We take a look at corruption and human nature in Shakespeare’s famous tragedy.

The catastrophic consequences of tyrannical rule and unchecked ambition are important themes in Macbeth. In this way Shakespeare’s play strikes a note of tragic timeliness, as the world watches and responds to events unfolding in eastern Europe.

A play about a man who vaults to the highest office in the land and then uses that power to administer an increasingly blood-stained regime in no way approximates actual people and events.

Nor does Macbeth provide any answers as to how the war in Ukraine got to this point, or – more urgently – offer a solution to end it.

Let me repeat: Shakespeare’s play is not real life. For one, we could rewrite Macbeth so that no one dies or characters whom we thought dead are actually safe, hiding in a secret location somewhere offstage.

If only happy endings in the real world were so easily scripted and staged.

Current events were rarely far from the writing of Shakespeare’s great tragedies. We think Macbeth was written in 1606 during the reign of King James I, who became King of England after the death of Queen Elizabeth in 1603.

Because James was already the King of Scotland, he saw himself as embodying an entirely new kingdom – that of a united Great Britain. He wanted his subjects to be not just English or Scottish, but also British.

James lobbied the English Parliament to approve the unification of the two kingdoms. Hence Shakespeare wrote Macbeth during a time of intense debate regarding national borders and identity, and what it means to be a loyal subject of the king.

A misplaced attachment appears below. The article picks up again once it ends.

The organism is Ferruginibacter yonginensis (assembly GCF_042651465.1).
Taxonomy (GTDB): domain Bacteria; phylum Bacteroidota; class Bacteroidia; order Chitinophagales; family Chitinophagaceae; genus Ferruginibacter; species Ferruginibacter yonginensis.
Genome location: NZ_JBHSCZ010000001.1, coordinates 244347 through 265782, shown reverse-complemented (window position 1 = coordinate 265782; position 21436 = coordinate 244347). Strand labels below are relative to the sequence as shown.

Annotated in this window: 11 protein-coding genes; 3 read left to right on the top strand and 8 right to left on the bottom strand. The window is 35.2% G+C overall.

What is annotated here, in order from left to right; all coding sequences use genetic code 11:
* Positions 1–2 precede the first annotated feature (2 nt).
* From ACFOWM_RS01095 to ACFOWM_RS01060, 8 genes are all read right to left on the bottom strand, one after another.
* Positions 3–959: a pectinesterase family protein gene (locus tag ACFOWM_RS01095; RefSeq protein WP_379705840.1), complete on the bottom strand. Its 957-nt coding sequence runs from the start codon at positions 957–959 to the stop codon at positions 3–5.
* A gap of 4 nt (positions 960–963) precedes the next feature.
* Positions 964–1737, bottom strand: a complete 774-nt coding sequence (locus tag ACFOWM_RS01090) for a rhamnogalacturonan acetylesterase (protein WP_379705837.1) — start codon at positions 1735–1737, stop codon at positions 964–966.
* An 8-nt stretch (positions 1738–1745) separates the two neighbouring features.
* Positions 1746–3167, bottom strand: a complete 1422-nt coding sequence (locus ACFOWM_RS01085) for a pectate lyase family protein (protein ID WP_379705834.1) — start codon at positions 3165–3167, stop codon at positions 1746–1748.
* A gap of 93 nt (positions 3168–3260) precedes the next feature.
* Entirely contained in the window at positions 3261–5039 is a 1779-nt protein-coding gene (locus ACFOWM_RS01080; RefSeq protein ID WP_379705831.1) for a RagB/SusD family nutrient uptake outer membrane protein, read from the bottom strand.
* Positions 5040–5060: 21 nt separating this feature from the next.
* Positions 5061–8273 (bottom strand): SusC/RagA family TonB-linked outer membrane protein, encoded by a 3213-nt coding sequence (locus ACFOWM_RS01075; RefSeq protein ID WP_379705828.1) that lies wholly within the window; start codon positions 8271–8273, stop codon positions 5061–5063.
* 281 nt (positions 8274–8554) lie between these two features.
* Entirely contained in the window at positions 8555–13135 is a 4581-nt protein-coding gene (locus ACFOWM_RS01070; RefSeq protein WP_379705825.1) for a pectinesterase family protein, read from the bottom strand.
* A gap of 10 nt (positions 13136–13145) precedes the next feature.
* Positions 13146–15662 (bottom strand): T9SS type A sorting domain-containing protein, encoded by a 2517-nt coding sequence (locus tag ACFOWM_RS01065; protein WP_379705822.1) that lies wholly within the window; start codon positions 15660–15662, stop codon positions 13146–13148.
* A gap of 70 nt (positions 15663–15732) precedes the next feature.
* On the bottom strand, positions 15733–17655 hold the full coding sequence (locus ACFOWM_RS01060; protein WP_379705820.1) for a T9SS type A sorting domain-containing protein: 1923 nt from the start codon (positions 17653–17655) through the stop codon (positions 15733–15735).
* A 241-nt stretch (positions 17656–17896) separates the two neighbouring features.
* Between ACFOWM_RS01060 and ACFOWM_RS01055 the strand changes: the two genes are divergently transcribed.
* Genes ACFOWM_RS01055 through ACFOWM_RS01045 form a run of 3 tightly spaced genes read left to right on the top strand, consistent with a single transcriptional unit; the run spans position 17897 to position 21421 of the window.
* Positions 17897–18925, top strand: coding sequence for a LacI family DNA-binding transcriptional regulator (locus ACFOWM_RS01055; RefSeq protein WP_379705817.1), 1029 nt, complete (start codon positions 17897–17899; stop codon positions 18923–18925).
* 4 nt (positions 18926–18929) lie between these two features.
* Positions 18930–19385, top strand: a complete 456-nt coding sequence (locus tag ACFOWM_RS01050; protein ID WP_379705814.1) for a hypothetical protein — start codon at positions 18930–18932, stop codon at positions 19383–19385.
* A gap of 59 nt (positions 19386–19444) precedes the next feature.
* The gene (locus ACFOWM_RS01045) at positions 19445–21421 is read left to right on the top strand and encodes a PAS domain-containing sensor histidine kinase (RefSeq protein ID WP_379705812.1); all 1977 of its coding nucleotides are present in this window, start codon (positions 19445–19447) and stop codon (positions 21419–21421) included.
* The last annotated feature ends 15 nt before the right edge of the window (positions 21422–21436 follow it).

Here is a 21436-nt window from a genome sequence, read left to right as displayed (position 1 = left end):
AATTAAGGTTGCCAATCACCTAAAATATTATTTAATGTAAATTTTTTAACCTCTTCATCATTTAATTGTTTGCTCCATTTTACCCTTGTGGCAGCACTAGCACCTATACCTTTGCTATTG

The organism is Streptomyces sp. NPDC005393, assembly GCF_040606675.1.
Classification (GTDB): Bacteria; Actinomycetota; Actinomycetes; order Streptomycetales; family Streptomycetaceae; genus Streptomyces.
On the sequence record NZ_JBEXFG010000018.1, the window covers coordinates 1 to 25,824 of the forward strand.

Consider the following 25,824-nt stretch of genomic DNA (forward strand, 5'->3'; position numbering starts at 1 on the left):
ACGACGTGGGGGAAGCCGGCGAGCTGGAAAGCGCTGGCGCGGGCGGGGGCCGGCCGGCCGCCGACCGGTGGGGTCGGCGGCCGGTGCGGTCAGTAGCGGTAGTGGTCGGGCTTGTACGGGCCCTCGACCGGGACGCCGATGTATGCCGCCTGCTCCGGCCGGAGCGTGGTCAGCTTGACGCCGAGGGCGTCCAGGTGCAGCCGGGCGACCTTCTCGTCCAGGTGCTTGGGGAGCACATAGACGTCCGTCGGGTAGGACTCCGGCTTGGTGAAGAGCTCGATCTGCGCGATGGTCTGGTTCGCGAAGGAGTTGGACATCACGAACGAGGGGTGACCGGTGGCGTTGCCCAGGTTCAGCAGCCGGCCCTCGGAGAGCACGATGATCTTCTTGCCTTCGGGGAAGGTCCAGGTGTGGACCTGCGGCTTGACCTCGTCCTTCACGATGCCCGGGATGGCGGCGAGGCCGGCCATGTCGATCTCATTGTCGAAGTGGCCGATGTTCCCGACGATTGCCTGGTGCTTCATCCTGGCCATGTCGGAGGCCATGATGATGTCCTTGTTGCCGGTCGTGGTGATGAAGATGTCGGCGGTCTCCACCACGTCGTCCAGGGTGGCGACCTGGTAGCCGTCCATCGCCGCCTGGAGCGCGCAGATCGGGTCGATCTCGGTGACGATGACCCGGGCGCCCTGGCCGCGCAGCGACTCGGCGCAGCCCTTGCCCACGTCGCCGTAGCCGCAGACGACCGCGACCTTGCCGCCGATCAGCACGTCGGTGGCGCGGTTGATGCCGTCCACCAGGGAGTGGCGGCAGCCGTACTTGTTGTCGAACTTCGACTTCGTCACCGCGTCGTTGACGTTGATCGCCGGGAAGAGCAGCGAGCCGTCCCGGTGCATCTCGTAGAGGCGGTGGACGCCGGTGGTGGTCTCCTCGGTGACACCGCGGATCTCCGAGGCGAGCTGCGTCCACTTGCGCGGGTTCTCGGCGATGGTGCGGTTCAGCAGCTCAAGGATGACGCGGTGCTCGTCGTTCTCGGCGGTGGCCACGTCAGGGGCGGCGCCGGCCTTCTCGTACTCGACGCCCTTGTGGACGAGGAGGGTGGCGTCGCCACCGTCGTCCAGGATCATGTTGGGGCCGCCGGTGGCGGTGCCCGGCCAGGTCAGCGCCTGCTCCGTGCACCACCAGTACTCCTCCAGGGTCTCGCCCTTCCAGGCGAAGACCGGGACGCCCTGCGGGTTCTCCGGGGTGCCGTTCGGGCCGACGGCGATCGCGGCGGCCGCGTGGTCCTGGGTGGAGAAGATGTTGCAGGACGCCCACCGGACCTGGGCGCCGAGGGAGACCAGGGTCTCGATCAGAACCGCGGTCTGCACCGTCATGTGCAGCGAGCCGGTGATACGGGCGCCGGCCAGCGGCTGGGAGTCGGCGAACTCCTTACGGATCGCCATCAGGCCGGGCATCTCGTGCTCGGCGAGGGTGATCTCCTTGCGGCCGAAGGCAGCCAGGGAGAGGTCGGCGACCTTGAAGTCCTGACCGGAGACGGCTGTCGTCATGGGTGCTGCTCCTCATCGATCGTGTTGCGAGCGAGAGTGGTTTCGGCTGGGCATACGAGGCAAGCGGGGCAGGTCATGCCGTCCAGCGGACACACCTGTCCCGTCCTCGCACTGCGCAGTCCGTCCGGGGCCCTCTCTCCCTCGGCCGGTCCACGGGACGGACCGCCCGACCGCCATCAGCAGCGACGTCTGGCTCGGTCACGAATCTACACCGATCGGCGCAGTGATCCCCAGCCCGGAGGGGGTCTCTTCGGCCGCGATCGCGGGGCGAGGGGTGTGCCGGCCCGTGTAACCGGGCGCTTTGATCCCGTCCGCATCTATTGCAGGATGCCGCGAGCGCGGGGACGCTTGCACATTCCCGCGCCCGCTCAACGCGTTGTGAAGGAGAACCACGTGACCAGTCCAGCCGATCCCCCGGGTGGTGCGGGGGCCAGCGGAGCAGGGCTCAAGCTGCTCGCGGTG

But the idea of joining England and Scotland was not very popular. The Scottish didn’t like the idea of a king ruling them from far-away London, while the English were resentful of a ‘foreign’ king on the throne.

The English Parliament ultimately rejected unification, and it wasn’t until 1707 that England and Scotland were officially joined, well after James’s death.

Macbeth depicts a time in history that – much like James’ reign – represented a pivotal moment in Anglo-Scottish relations. What’s more, the king considered himself God’s chosen representative on earth.

James was also terrified of being killed. Not without good reason, since several plots were made against his life.

The problems of sacred authority and regicide we find in Macbeth were therefore also concerns for Jacobean audiences.

Remember that James came to power after the death of a childless Queen Elizabeth. So not only did he believe in his divine right to rule, but also in the divine right of his sons to rule after him.

Shakespeare’s audience likely believed that the Stuart family line began with Banquo (which is actually a myth). When the witches prophesy that – in Macbeth’s words – Banquo will be ‘father to a line of kings,’ people understood this line to reach down to James.

Shakespeare borrowed the plot of Macbeth from Holinshed’s Chronicles (1577), which tells the histories of England, Scotland, and Ireland. Shakespeare used Holinshed as the basis for many of his plays, including King Lear and the English history plays.

But Shakespeare felt free to make changes, cut material, use other sources, and add his own characters and plot twists. For example, in Holinshed ‘Banquho’ participates in King Duncan’s murder.

Macbeth remains one of Shakespeare’s most popular plays, and arguably the most strange and disturbing.

These days we may choose to turn to the past, to reread or watch well-known stories about greed, power, and ambition with fresh eyes, as we try to make sense of our own current world.